The Next Big Thing
Posts about next generation technologies and their effect on business.

The service integrator coming to businesses near you

Technical Reach To BusinessOne of the trends that’s been going on for a number of years is adding flexibility to an organization’s capabilities through variable access to resources from a variety of organizations. This multi-sourcing turns a corporation into an Ecosystem of service providers and in-house teams. This is nothing new and IaaS, SaaS… are the latest examples of this trend.


Over the last decade as more work is outsourced, the oversight of the various service providers has become a specialized service area in itself – much like the prime contractor role for construction. It’s not just about the provisioning of services though; the focus is on the on-going orchestration of services as well. Many times the Service Integrator (SI) accepts the software/hardware from the service providers into production for the client as their representative. The SI role is a business process (BPO) that’s been outsourced. They need to have expertise and focus on centralized management, becoming the “process owners” standardizing operational processes and ensuring an enterprise architecture exists and is implemented.


As businesses move to adopt hybrid cloud computing approaches, the skills of these Service Integrators should start to shine, since they will be experts in the delivery of end-to-end solutions that consistently deliver value. The dynamic nature of cloud is going to require specialized expertise that organizations will need to determine if they want to develop in-house or purchase from others – the assumption that it will be in-house is no longer valid.


Selecting a service integrator that can orchestrate a hybrid delivery model is not going to be easy since they will need to manage:

  • Multiple providers – not just the people but integrate the systems and measures (KPIs) as well. For example, you can’t drop service requests between providers just because their systems haven’t ever talked to each other before.
  • Processes – The SI will need to have well defined (and automated) processes that can span organizations as well. They need rigor and flexibility – a tough combination to maintain.
  • Thinking strategically and acting quickly – Since the service integrator is in it for the long haul, spanning the contracts of the other service organizations, the SI will need to be measured with metrics that are more strategic in nature. Since they are coordinating the response of others, the operational metrics will be applied as well. The diversity of focus for these metrics can cause conflict, so communications across the Ecosystem will be a key to success.
  • Sourcing and operational issues – The SI is brought in to allow the client to focus on strategic business issues so the SI needs to handle the technical concerns. Trust is the foundation for this relationship. Knowing the status of the current situation as well as progress toward corporate goals will be a characteristic of the successful SI.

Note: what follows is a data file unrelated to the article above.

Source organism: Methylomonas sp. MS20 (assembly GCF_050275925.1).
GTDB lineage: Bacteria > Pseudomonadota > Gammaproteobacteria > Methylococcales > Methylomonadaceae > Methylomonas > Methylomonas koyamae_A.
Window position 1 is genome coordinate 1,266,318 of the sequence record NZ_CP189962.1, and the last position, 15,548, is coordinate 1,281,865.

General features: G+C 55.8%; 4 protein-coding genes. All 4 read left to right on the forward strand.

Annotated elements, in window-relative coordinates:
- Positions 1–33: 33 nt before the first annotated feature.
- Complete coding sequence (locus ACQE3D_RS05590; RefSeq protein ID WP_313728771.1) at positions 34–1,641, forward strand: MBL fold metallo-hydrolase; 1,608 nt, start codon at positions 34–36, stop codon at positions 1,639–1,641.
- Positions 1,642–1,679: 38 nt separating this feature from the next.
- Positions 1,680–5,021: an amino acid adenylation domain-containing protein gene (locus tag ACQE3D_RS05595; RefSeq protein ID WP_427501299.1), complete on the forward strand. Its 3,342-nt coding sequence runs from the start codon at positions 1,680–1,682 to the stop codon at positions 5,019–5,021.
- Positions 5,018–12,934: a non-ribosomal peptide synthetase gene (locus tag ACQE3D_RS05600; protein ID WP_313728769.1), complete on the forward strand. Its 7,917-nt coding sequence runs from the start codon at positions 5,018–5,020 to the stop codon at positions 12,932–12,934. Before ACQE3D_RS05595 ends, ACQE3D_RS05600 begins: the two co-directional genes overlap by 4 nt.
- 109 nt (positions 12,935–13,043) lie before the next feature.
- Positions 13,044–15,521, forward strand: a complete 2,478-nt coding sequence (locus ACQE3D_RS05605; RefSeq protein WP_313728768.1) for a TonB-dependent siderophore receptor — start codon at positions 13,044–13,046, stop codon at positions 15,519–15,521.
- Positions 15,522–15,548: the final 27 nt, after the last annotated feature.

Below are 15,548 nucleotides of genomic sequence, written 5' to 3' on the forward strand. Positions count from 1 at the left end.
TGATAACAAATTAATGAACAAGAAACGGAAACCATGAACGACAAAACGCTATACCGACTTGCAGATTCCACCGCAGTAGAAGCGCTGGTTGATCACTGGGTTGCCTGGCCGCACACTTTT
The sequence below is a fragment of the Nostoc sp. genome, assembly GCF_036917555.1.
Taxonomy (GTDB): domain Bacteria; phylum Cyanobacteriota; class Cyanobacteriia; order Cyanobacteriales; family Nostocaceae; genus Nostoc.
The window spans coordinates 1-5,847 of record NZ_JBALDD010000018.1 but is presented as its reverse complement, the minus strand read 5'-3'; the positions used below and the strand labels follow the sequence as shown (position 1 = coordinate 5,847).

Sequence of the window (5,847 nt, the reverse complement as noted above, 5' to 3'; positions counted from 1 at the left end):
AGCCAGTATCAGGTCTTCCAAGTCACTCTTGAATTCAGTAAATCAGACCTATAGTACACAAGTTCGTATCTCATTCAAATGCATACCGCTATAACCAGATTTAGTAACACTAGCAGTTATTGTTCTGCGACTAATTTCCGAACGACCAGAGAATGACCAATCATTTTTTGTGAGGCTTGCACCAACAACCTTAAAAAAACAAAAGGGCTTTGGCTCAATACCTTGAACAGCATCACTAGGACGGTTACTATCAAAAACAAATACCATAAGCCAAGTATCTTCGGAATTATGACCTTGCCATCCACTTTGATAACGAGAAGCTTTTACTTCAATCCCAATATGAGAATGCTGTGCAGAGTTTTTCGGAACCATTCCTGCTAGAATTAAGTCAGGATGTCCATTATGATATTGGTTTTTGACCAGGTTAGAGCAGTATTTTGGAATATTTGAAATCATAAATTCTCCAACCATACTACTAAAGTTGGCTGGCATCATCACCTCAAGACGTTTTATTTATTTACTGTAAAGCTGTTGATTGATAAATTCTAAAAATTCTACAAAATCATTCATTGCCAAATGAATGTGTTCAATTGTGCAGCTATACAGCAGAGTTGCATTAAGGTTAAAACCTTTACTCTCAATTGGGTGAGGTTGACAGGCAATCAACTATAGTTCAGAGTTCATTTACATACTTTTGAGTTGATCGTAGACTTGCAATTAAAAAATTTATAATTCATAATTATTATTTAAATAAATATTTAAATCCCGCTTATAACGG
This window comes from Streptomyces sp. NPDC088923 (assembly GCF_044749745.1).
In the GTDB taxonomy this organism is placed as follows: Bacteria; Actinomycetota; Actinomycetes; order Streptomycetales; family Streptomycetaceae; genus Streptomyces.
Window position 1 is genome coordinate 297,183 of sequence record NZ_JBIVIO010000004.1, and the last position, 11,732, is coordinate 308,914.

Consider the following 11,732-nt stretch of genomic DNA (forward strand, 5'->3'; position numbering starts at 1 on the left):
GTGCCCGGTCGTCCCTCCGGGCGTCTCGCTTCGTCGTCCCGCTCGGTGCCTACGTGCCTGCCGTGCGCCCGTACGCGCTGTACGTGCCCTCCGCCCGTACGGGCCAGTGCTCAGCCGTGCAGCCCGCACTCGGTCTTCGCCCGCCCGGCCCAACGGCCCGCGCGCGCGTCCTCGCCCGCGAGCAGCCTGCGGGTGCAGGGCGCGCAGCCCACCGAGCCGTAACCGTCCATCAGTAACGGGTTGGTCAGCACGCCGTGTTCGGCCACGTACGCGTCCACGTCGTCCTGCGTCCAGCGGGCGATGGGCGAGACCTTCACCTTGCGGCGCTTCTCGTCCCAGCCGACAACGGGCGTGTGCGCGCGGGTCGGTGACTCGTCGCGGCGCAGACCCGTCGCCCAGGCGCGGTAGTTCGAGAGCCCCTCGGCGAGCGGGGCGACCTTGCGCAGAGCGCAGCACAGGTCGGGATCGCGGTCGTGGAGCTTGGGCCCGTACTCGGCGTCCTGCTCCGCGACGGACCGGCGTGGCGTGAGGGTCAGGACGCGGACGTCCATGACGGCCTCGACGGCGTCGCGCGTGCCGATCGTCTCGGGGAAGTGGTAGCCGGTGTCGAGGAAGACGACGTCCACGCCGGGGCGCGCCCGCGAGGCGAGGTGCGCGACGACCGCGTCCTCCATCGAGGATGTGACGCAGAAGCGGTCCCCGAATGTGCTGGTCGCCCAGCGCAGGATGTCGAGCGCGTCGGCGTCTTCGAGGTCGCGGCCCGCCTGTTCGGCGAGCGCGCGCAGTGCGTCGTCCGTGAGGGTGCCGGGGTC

• Service development, management, improvement and operations – The SI needs to take charge and be a trusted advisor to the client on performance and payments to all the service providers.

There is no doubt that large firms possess many of the capability necessary to run the service integrator function internally. Many desire to retain this vital function in-house because they want to control the governance and solutioning model. The question that needs to be answered is if the IT service integration is core to their business and where they want to spend their internal resources. As the corporate Ecosystem becomes more complex, more specialized skills will be required. Investing in creating and maintaining those skills and tools needs to be an active decision. This is becoming a specialized skill that will prove to be tricky for many organizations.


The conflicts mentioned previously between operational and strategic focus, measures and integration are opportunities for innovation in service integration. Service integration specialization will enable an increasing level of flexibility for many organizations. 3rd party providers are going to bring skills to the market (and your business) that may be out of reach internally. The build/buy decision starts with a  fundamental assessment into how well your current sourcing strategy supports your IT operating model and then looks deeper to figure out how well your IT operating model supports the business strategy. The decision is formidable but bringing in a third party will challenge your organization and your service providers in how they price their work, reconcile conflicts of interest and qualify their provider. The service Integration role will turn into a critical success factor for enabling a more flexible and highly integrated instant-on future.


Naturally service integration is an are HP has been working in for years.

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About the Author(s)
  • Steve Simske is an HP Fellow and Director in the Printing and Content Delivery Lab in Hewlett-Packard Labs, and is the Director and Chief Technologist for the HP Labs Security Printing and Imaging program.
The opinions expressed above are the personal opinions of the authors, not of HP. By using this site, you accept the Terms of Use and Rules of Participation.